Bucs pick West Virginia LB Najee Goode in draft
TAMPA, Fla. (AP) - Najee Goode has never doubted himself, going from walk-on linebacker at West Virginia to fifth-round NFL draft pick of the Tampa Bay Buccaneers.
The Bucs continued to rebuild one of the NFL's worst defenses Saturday, selecting Goode and then adding his college teammate, cornerback Keith Tandy, in the sixth round. Tampa Bay closed out their first draft under coach Greg Schiano by taking Utah State running back Michael Smith and Northwestern tight end Drake Dunsmore in the seventh round.
"We got better this weekend," Schiano said, adding that it's still far too early to say how much better.
The Bucs went 4-12 in 2011, ending the season on a 10-game losing streak.
"We're a work in progress. I don't know. I wish I could have one of those thermometer's that go up when you're doing a fundraiser, saying we're getting better and better and better," Schiano said. "You won't know until we hit the field and start competing with other teams. But I can feel a sense of: 'Hey, we're moving this thing forward.'"
Goode was the 140th pick overall, and the first player selected by Tampa Bay on Saturday. A high school quarterback, the 6-foot, 244-pound native of Cleveland arrived at West Virginia in 2008 as a walk-on hoping to do well enough to eventually earn a scholarship.
His father, John, was a tight end at Youngstown State and fifth-round draft choice of the St. Louis Cardinals in 1984.
"It was a long shot. I was hoping and praying for it, and I just kept working hard," Goode said, recalling how he felt about the prospect for playing in the NFL when he began his college career. "Now that it's here, I still can't believe it. I'm so excited and ready to get to work."
The Bucs didn't have a fourth-round pick after sending it to Houston as part of a trade that enabled Tampa Bay to move up to the second round and select Nebraska linebacker Lavonte David.
Counting Goode and Tandy, who were roommates at West Virginia, four of Tampa Bay's first five selections were defensive players. Alabama safety Mark Barron and Boise State running back Doug Martin were taken by Tampa Bay in the first round on Thursday.
Goode played middle and outside linebacker at West Virginia. He was second on the Mountaineers with 14 tackles for loss last season.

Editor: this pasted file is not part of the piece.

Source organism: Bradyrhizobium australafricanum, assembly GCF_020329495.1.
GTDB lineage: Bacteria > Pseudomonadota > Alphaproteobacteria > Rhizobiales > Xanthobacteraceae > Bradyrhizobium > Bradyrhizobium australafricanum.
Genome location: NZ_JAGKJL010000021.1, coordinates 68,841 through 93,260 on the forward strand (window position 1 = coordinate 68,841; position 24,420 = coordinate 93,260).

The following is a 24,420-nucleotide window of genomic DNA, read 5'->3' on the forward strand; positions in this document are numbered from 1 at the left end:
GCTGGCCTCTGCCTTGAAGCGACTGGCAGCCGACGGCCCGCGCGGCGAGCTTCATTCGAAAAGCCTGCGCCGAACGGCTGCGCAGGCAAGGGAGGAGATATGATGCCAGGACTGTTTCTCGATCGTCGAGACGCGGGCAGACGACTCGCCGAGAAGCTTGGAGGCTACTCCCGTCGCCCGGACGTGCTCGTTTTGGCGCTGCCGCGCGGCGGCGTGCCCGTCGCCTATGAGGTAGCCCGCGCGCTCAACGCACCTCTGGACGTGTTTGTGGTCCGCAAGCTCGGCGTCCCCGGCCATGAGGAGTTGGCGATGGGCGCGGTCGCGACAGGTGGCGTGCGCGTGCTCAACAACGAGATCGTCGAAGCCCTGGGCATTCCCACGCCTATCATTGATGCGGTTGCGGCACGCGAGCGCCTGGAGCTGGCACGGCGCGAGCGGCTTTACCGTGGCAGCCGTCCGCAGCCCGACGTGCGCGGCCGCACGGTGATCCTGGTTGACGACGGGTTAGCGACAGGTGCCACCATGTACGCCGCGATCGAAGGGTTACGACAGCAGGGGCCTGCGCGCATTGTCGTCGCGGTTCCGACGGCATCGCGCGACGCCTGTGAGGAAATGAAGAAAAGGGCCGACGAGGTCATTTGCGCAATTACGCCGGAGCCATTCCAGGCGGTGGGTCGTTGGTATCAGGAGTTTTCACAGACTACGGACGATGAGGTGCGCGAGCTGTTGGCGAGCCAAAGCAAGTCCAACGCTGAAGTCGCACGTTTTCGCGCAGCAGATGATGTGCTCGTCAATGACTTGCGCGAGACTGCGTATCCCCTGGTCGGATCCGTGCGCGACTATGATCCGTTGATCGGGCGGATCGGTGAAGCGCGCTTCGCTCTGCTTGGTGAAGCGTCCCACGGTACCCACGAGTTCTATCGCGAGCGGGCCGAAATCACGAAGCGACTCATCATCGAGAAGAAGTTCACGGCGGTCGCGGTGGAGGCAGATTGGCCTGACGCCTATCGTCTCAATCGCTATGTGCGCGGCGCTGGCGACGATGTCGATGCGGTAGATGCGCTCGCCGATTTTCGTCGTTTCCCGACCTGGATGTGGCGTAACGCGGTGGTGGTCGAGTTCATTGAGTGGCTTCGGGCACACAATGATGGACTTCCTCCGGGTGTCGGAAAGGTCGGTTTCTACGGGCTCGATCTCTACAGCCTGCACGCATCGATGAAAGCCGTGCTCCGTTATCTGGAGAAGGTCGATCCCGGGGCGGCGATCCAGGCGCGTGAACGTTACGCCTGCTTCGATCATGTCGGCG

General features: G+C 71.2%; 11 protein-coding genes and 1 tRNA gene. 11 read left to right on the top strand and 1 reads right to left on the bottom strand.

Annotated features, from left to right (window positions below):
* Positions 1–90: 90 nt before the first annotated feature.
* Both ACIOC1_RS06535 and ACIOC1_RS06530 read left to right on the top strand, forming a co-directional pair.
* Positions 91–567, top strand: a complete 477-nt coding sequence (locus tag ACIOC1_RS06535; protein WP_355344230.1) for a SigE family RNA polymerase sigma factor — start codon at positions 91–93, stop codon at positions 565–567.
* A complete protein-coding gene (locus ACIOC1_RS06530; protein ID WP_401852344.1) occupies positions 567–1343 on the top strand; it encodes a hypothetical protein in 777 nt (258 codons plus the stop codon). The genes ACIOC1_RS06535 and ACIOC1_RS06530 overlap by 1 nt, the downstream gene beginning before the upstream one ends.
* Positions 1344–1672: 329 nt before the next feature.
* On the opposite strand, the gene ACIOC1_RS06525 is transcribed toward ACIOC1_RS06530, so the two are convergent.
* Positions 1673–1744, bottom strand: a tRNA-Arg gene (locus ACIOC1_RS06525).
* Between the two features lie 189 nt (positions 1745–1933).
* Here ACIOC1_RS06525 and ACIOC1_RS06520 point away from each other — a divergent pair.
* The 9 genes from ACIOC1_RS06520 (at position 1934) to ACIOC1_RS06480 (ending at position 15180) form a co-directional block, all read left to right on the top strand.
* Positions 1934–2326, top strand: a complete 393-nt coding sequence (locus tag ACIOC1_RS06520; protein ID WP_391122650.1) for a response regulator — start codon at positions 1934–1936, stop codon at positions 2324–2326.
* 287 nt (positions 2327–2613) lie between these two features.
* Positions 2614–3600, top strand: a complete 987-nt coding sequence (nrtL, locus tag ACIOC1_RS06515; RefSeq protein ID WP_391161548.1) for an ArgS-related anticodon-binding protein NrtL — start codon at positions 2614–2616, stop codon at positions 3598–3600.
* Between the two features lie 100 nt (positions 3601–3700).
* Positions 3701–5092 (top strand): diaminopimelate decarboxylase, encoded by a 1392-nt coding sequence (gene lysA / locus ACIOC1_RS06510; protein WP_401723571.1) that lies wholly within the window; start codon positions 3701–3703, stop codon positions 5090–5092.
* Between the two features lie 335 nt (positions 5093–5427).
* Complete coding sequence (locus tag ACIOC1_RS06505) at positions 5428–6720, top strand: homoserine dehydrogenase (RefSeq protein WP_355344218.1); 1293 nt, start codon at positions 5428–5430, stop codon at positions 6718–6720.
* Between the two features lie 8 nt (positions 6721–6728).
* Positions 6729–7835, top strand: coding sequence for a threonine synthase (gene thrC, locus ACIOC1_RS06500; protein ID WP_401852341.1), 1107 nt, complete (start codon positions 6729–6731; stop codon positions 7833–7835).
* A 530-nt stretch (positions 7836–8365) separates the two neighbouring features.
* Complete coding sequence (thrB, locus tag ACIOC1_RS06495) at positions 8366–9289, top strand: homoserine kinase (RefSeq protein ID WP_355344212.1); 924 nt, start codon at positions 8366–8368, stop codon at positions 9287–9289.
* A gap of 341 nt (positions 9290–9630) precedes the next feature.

"I imagine they just want a hard-working player, hard-working athlete, a great linebacker," Goode said. "I'm going to try to do my best, accomplish all those goals and make plays."
He played in a 3-3-5 defensive scheme with the Mountaineers, but doesn't anticipate any problems making the transition to Tampa Bay's 4-3 alignment.
"Football is still going to be football, no matter what. Guys still are going to do certain things, regardless of what type of defense you're playing," said Goode, who became a full-time starter at West Virginia as a junior and finished his college career with two interceptions, eight sacks and 22 1-2 tackles for loss.
"When I first walked on, I was just trying to get to the next level. For me, that next level was getting a scholarship and playing hard," Goode said. "After I got there, the next level was to become a consistent starter and a good leader. Once I did that, it was keep improving and maybe have the possibility of playing in the NFL."
Tandy, the 174th player selected overall, was a three-year starter at West Virginia. He had 13 career interceptions for the Mountaineers.
"I'm real excited. It's a team I've followed growing up ... and the fact that Najee, my roommate, is going there makes it that much better," Tandy said, adding that the close friends exchanged several text messages while the draft was progressing Saturday.
"After he got drafted, I congratulated him," the cornerback said. 'And then after I got drafted, he actually called me while I was on the phone with coach Schiano."
Smith was a backup running back at Utah State, but averaged 7.1 yards per carry. He had two 100-yard rushing performances in 2011. Dunsmore had 45 receptions for 522 yards and six touchdowns in his final season at Northwestern.
Bucs general manager Mark Dominik said he felt the team met its main objective over the three days.
"We were looking for tough, smart, good character football players. Guys who when you watch the tape you feel them. They're able to either make plays with their speed or precision, or they're physical football players," the GM said. "I wanted us to become a much more physical team, and I think we did that. We wanted to become a smarter team, and I think we did that."